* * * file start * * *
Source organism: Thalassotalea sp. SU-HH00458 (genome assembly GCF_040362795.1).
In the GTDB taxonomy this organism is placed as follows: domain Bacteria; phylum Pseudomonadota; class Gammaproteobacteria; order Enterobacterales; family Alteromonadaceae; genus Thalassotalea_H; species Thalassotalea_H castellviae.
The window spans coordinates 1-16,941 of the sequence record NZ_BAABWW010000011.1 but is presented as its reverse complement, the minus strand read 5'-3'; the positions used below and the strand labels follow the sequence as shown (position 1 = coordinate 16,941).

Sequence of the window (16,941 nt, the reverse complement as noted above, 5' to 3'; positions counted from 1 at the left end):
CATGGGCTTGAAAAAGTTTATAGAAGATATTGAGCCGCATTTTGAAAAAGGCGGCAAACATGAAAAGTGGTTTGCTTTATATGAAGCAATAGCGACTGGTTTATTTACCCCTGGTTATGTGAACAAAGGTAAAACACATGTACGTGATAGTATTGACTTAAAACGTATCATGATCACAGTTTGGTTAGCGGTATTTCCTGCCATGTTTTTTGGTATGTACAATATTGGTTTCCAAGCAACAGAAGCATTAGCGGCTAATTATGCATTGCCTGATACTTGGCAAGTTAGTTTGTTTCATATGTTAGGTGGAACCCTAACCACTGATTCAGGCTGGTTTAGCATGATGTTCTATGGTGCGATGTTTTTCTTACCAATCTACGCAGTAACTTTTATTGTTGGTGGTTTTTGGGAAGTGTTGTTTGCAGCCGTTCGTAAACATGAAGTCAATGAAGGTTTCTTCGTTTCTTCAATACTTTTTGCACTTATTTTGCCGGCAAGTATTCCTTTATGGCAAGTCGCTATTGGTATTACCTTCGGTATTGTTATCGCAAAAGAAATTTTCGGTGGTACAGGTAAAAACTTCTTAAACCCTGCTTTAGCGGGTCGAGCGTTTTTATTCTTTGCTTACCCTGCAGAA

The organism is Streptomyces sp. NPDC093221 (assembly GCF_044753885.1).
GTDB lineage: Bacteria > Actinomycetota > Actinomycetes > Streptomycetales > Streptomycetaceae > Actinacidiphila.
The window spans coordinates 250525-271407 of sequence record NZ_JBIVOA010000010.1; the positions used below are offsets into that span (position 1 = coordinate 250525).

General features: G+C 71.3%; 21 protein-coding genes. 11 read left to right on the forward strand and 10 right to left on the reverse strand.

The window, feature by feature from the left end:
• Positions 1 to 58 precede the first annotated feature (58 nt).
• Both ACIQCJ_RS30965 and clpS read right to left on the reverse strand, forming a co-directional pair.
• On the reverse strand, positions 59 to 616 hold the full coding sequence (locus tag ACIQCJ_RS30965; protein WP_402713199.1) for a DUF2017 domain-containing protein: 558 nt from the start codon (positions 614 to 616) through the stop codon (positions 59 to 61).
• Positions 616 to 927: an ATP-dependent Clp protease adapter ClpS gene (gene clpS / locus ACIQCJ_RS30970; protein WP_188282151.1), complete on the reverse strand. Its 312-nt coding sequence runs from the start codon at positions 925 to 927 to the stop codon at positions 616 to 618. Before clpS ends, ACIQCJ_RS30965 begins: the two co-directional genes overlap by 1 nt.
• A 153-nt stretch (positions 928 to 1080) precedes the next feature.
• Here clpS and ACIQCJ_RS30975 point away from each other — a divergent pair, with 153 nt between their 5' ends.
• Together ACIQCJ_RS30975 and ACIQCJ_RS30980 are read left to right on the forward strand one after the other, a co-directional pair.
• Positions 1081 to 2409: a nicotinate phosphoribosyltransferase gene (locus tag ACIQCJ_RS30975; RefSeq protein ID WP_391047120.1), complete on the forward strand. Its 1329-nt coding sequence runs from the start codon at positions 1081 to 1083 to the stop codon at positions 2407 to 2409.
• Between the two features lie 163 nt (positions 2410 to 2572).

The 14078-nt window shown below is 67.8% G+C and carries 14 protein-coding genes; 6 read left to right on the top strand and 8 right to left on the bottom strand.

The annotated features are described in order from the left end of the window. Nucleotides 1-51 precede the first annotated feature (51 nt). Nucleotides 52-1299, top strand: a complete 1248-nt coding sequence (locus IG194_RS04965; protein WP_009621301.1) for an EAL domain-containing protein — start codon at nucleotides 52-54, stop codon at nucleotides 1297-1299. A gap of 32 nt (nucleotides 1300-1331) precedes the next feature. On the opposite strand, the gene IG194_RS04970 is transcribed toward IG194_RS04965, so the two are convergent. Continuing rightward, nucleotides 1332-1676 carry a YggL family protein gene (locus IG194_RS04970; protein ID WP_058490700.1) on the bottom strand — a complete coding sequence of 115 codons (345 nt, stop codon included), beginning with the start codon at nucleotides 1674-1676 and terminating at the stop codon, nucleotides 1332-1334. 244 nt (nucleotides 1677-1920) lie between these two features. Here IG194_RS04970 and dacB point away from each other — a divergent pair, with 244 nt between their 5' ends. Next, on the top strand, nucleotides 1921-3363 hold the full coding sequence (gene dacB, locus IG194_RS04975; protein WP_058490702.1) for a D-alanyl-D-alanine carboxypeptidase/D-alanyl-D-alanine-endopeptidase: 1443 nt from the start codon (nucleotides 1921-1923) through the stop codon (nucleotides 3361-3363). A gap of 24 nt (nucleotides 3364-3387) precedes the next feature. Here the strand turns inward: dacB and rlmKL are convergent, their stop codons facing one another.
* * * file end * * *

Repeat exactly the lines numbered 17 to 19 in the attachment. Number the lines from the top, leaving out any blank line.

• Together ACIQCJ_RS30975 and ACIQCJ_RS30980 are read left to right on the forward strand one after the other, a co-directional pair.
• Positions 1081 to 2409: a nicotinate phosphoribosyltransferase gene (locus tag ACIQCJ_RS30975; RefSeq protein ID WP_391047120.1), complete on the forward strand. Its 1329-nt coding sequence runs from the start codon at positions 1081 to 1083 to the stop codon at positions 2407 to 2409.
• Between the two features lie 163 nt (positions 2410 to 2572).